The purpose of this study was to examine eighth-grade students’ science performance in terms of two test design components, item format, and cognitive domain. The portion of Taiwanese data came from the 2011 administration of the Trends in International Mathematics and Science Study (TIMSS), one of the major international large-scale assessments in science. The item difficulty analysis was initially applied to show the proportion of correct items. A regression-based cumulative link mixed modeling (CLMM) approach was further utilized to estimate the impact of item format, cognitive domain, and their interaction on the students’ science scores. The results of the proportion-correct statistics showed that constructed-response items were more difficult than multiple-choice items, and that the reasoning cognitive domain items were more difficult compared to the items in the applying and knowing domains. In terms of the CLMM results, students tended to obtain higher scores when answering constructed-response items as well as items in the applying cognitive domain. When the two predictors and the interaction term were included together, the directions and magnitudes of the predictors on student science performance changed substantially. Plausible explanations for the complex nature of the effects of the two test-design predictors on student science performance are discussed. The results provide practical, empirical-based evidence for test developers, teachers, and stakeholders to be aware of the differential function of item format, cognitive domain, and their interaction in students’ science performance.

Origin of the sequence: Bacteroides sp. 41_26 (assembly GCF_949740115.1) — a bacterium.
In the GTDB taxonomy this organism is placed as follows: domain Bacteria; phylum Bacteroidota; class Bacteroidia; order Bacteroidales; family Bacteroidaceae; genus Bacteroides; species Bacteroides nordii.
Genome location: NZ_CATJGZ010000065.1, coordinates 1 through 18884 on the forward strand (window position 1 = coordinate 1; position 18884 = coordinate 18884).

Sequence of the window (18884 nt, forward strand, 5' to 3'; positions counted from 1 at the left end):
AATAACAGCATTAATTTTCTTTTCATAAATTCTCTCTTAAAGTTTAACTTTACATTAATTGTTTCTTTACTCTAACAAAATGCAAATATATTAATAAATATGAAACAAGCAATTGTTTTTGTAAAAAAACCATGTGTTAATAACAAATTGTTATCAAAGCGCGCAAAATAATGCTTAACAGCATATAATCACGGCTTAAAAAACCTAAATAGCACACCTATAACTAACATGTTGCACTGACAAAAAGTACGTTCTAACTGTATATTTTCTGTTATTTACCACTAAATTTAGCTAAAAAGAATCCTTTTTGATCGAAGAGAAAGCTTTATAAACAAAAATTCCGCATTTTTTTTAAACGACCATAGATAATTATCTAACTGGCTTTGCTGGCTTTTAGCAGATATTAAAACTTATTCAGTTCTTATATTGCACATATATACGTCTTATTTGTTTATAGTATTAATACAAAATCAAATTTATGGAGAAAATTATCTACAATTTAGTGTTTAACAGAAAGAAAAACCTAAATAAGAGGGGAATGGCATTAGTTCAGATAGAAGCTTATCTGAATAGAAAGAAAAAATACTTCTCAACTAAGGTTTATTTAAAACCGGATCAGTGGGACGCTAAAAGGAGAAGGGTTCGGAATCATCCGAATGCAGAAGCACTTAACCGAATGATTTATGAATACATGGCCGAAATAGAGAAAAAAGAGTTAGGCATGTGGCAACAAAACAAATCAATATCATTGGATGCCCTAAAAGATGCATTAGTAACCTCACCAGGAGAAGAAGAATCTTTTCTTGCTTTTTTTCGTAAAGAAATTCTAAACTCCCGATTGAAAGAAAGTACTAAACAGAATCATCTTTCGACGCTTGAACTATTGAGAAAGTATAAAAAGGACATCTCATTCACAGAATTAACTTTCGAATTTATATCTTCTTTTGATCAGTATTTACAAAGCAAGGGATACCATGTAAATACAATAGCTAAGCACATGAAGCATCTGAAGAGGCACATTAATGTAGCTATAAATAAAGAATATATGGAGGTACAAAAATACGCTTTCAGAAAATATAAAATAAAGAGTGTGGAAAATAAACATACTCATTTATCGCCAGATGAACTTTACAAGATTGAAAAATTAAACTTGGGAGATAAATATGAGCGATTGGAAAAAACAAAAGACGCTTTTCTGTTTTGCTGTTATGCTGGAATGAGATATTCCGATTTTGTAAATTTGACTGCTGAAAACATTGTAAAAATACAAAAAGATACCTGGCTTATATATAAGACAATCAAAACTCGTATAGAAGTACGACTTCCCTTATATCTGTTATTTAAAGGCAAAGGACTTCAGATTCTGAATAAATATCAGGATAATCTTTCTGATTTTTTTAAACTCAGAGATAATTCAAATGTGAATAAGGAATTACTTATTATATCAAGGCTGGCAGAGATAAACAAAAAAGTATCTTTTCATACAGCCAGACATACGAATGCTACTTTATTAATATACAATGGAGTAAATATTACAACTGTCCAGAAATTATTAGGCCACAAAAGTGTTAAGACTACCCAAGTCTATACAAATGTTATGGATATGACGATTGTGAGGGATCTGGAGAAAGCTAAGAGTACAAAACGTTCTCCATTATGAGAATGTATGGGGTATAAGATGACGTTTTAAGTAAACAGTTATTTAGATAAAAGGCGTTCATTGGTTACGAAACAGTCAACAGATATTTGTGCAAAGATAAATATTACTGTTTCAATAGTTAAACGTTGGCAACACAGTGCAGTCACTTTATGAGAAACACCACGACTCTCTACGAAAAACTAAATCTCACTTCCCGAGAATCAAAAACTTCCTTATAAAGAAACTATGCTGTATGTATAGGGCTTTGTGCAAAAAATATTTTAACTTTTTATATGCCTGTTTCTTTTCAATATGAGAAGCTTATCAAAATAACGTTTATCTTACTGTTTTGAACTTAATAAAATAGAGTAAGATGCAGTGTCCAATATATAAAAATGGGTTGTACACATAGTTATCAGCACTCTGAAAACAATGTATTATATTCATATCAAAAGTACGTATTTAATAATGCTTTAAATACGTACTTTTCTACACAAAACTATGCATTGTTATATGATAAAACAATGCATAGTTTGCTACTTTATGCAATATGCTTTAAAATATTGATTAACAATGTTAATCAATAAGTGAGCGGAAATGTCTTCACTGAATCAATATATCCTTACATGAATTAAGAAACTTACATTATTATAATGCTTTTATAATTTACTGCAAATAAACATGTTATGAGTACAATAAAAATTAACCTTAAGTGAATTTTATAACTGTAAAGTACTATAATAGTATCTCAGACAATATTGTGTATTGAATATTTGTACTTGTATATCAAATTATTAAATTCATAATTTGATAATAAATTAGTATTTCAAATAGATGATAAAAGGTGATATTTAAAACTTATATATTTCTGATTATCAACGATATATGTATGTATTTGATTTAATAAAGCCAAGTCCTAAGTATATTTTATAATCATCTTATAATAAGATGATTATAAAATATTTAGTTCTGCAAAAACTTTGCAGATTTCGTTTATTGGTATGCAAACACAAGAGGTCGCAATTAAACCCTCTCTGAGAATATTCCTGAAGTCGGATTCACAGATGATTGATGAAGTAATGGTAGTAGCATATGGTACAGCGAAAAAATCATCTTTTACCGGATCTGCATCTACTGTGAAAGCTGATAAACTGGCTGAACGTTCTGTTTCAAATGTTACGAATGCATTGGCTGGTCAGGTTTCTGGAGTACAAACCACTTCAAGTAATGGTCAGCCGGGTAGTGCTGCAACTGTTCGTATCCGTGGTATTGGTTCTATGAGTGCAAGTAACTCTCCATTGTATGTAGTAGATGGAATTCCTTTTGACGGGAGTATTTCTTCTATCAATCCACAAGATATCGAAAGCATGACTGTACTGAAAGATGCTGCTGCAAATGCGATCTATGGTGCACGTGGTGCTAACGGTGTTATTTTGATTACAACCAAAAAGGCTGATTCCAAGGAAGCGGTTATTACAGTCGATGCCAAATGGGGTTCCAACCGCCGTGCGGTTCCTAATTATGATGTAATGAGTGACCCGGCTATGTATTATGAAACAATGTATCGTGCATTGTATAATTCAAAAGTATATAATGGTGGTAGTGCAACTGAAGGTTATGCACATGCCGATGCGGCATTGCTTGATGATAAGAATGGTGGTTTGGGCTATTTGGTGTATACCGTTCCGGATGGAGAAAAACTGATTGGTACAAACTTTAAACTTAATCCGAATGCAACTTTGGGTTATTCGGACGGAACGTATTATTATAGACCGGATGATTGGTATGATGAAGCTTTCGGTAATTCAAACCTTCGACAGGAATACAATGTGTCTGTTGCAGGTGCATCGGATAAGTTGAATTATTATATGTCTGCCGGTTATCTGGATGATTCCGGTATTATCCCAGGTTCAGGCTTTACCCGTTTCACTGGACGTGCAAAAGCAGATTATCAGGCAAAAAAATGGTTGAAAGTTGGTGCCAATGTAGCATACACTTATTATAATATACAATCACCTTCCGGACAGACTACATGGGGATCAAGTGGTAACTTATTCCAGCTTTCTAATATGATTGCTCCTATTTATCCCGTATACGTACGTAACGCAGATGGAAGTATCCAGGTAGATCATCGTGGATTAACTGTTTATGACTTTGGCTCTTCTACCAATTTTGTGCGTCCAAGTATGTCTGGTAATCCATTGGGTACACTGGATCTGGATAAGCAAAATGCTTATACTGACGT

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This work was supported by the Ministry of Science and Technology, Taiwan (R.O.C.) under Grants 104-2629-S-008-001- and 106-2511-S-008-011-.
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Liou, PY., Bulut, O. The Effects of Item Format and Cognitive Domain on Students’ Science Performance in TIMSS 2011. Res Sci Educ 50, 99–121 (2020). https://doi.org/10.1007/s11165-017-9682-7
- Cognitive domain
- Item format
- Science achievement